Once I decided not to go back to the Struts tutorial, I looked around to
see if I could sneak in to something else. I saw that
Mark Jason Dominus was giving his
Tricks of the Wizards
Perl talk. I’ve seen it before, but he keeps doing new things. And,
he’s probably the best presenter I’ve ever seen, so I know it will be
I came in during some tied hash examples. He does some neat things with
this concept. Tied hashes look like hash variables (which in turn are like
arrays except that the “index” can be any string), but every time you use
them you really end up running code you write. This means you can put a lot
of processing being what seems to be a simple variable name.
The next major topic is autoloading. This is really neat. If a
program calls a function that doesn’t exist in the module, the module can
set things up so that a function called AUTOLOAD will be invoked, rather
than having a program error. AUTOLOAD can figure out what to do and then
try to do it. For a trivial case, this could be used to make calls to
functions in your module all case insensitive.
Dominus didn’t spend much
time on this because attendees wanted to hear about source filtering.
That’s a new topic to me, so I’ll learn something new. A Perl source filter
can process your program source code before Perl deals with it. You could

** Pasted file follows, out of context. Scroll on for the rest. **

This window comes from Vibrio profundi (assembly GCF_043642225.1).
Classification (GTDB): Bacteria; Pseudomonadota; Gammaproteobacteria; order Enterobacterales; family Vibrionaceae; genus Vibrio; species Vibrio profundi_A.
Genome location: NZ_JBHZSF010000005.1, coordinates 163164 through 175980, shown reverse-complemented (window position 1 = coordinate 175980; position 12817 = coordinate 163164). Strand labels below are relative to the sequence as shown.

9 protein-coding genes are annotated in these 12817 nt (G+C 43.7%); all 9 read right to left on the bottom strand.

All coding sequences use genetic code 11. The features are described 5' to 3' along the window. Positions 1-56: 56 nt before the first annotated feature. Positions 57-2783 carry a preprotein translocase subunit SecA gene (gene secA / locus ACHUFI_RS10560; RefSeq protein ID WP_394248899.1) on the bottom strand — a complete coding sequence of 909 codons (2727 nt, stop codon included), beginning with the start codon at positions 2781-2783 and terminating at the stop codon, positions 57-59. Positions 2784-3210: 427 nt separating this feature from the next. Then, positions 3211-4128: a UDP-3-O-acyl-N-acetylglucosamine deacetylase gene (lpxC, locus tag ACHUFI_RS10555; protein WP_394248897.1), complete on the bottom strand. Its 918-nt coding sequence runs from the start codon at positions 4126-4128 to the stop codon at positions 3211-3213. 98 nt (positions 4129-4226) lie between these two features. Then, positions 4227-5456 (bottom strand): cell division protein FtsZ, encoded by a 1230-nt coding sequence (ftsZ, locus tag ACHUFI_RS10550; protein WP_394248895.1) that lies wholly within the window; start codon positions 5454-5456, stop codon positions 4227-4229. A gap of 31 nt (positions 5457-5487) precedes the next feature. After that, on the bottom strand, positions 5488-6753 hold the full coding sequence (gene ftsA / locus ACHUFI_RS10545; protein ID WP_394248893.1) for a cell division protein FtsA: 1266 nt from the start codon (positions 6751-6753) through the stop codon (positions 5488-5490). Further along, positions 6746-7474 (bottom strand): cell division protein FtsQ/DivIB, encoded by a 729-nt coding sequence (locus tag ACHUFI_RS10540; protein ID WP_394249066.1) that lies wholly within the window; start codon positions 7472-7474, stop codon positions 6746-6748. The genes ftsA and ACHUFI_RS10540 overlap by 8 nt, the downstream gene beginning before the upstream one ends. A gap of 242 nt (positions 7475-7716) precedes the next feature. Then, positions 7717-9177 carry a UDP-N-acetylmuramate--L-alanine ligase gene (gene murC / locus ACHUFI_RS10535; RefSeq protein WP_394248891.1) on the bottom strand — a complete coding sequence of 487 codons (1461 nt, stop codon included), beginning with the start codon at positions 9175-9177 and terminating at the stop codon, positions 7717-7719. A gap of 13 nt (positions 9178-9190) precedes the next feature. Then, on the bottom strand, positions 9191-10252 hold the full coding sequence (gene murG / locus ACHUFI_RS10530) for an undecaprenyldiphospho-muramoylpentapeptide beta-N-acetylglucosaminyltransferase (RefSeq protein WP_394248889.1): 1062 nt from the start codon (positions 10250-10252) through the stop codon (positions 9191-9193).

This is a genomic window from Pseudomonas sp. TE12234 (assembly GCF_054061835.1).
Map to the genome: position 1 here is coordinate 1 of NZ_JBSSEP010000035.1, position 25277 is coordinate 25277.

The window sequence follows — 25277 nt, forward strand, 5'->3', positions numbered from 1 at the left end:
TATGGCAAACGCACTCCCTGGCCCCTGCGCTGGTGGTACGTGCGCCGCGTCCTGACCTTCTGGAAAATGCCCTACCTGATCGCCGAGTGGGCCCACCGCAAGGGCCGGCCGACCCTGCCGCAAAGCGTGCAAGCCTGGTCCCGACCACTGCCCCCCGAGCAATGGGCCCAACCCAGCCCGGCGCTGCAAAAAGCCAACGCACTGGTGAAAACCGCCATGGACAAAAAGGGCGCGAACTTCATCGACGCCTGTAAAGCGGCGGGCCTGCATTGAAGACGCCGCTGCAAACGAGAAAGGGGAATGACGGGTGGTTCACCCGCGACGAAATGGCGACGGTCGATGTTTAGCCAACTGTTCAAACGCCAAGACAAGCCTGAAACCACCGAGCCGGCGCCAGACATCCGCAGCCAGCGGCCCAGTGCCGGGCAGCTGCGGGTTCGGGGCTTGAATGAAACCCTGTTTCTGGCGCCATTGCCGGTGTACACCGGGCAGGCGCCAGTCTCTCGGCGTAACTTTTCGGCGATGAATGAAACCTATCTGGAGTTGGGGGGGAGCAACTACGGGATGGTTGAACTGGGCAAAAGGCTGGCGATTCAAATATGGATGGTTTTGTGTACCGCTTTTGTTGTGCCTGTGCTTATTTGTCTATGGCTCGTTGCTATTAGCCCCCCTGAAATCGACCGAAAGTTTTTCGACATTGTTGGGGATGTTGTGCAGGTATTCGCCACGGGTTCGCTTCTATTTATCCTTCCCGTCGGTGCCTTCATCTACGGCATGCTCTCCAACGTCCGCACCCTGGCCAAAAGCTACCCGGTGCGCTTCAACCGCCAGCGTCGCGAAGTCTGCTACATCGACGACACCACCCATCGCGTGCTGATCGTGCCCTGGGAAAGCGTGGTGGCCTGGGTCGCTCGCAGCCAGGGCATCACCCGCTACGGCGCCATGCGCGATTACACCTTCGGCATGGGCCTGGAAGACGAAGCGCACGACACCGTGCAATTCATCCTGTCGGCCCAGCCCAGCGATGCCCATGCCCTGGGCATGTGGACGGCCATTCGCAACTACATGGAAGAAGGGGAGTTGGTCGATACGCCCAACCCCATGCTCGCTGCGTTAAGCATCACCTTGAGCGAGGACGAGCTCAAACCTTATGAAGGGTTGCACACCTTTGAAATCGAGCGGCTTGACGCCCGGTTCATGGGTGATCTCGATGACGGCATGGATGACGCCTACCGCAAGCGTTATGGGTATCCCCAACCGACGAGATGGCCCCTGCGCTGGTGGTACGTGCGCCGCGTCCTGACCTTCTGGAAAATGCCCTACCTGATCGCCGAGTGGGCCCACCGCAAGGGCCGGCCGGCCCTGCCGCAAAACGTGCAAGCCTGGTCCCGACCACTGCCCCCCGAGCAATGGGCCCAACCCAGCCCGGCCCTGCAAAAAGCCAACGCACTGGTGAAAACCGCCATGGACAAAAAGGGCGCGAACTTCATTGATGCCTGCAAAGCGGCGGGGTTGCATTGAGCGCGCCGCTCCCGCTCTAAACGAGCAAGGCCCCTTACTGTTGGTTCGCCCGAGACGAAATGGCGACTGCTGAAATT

create your own syntax and have a source filter translate it to valid Perl
syntax before the Perl parser sees it. You could encrypt your program file,
and have the source filter decrypt it so that Perl can run it.
Filters are tricky, because Perl doesn’t parse simply. He even gave an
example of two statements that appear nearly identical, but aren’t:
$x = time / 3 ; #comment /; $x = sin / 3 ; #comment /;
In the first line #comment and everything following it is a comment. Not
in the second line. That’s because sin is a Perl function, so the
parser figures / 3 ; #comment/ must be a regular expression to apply
to the default variable $_, and after applying the expression, pass the
result to the sin function. He then gave another example of a single line
that treated the second half as a comment depending on the phase of the moon!